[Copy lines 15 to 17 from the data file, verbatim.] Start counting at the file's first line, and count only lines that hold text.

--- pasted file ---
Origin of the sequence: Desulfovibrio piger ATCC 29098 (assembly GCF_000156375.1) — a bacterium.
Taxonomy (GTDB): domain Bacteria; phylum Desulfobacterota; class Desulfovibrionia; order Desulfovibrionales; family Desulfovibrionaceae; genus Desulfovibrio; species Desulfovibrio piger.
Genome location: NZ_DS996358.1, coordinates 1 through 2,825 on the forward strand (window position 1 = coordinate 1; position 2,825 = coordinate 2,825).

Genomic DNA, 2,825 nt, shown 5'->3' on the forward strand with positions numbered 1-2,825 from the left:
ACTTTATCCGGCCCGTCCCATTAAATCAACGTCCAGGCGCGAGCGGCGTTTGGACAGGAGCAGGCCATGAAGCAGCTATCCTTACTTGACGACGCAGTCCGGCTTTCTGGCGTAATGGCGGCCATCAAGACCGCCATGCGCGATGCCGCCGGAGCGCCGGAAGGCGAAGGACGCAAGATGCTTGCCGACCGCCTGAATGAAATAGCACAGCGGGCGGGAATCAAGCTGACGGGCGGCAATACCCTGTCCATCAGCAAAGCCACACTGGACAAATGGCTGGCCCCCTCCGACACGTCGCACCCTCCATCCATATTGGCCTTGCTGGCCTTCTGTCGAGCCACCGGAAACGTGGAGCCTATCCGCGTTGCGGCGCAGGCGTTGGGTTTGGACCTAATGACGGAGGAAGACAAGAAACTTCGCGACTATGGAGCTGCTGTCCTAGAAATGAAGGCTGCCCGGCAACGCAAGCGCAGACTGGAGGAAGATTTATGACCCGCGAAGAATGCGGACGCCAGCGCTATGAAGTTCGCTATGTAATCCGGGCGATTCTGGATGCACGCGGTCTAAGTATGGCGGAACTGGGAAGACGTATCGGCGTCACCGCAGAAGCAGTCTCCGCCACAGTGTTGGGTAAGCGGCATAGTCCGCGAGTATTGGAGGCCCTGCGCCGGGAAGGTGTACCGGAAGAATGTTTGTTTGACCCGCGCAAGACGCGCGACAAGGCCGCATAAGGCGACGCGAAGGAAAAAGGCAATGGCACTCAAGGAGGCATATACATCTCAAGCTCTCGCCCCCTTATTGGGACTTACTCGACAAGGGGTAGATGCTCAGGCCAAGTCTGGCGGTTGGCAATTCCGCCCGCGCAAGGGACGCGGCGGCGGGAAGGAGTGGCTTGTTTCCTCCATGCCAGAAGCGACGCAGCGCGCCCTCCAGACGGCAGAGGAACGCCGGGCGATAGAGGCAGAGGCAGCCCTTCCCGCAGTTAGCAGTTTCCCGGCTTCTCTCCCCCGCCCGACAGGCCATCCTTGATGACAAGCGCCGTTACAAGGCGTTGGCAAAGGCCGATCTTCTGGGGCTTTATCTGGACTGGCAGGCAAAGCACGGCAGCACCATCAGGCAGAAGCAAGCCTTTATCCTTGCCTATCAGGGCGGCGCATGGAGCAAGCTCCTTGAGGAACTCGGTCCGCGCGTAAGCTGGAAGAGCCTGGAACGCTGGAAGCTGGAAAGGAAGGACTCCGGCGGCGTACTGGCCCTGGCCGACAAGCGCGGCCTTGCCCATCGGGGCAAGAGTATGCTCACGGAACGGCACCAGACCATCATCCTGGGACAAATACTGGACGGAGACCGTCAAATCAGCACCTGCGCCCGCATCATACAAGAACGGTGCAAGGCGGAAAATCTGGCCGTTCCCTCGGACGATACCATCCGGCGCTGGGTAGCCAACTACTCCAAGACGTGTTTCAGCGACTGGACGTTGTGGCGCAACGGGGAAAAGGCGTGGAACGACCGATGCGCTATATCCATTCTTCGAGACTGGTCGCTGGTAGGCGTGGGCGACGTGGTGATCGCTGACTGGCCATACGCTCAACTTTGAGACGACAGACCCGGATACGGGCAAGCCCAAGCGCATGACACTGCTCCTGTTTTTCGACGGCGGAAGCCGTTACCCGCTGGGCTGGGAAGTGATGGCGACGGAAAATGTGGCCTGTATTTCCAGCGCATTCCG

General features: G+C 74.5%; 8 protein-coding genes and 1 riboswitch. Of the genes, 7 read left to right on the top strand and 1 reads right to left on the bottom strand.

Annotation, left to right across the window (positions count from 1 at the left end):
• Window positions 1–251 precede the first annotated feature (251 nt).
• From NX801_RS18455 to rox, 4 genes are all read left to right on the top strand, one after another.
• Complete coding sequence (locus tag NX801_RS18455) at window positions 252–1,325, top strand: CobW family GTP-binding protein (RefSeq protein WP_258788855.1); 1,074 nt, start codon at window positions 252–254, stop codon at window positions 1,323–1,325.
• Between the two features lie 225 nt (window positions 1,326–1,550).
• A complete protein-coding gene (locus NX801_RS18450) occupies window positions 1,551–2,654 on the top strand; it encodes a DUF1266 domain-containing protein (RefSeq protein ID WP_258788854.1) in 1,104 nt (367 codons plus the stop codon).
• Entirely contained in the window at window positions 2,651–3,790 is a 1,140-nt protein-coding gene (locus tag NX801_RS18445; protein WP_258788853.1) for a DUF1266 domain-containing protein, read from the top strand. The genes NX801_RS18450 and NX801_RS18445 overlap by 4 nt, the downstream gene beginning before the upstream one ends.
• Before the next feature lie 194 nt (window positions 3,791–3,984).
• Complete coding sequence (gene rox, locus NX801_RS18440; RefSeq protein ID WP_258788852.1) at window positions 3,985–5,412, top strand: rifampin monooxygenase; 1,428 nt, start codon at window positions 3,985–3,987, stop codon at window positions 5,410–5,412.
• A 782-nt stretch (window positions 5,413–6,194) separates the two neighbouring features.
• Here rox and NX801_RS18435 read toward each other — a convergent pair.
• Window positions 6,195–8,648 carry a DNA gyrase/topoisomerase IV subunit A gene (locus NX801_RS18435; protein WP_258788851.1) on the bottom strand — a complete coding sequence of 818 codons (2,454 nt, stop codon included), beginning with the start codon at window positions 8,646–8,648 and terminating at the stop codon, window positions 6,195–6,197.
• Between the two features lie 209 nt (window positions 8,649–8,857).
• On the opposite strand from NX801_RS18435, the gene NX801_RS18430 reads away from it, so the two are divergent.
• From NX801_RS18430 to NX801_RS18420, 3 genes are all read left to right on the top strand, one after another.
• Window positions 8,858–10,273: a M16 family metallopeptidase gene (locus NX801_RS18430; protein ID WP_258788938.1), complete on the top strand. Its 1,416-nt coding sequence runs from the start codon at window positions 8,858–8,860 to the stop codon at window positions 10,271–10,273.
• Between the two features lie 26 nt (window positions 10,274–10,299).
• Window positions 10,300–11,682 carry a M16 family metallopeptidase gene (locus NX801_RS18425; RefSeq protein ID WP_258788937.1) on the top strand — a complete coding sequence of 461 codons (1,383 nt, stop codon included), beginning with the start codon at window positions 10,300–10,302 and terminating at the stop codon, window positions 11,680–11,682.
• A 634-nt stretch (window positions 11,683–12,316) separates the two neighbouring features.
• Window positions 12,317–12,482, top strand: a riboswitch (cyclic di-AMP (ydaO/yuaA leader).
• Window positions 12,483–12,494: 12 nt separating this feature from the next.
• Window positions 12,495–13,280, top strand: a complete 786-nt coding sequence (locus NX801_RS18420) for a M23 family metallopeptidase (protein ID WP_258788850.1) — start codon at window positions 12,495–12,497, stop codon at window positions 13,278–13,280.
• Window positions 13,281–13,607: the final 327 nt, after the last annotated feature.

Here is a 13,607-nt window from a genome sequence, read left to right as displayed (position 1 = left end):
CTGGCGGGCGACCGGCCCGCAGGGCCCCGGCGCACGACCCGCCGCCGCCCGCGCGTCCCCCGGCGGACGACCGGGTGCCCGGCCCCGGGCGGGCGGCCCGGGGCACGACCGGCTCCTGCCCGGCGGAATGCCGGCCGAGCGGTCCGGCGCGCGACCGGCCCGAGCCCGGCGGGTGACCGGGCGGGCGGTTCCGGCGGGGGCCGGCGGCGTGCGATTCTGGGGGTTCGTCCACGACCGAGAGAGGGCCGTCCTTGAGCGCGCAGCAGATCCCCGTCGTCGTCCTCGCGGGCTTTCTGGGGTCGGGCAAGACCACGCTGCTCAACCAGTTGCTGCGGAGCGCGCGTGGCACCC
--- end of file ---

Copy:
• Complete coding sequence (gene rox, locus NX801_RS18440; RefSeq protein ID WP_258788852.1) at window positions 3,985–5,412, top strand: rifampin monooxygenase; 1,428 nt, start codon at window positions 3,985–3,987, stop codon at window positions 5,410–5,412.
• A 782-nt stretch (window positions 5,413–6,194) separates the two neighbouring features.
• Here rox and NX801_RS18435 read toward each other — a convergent pair.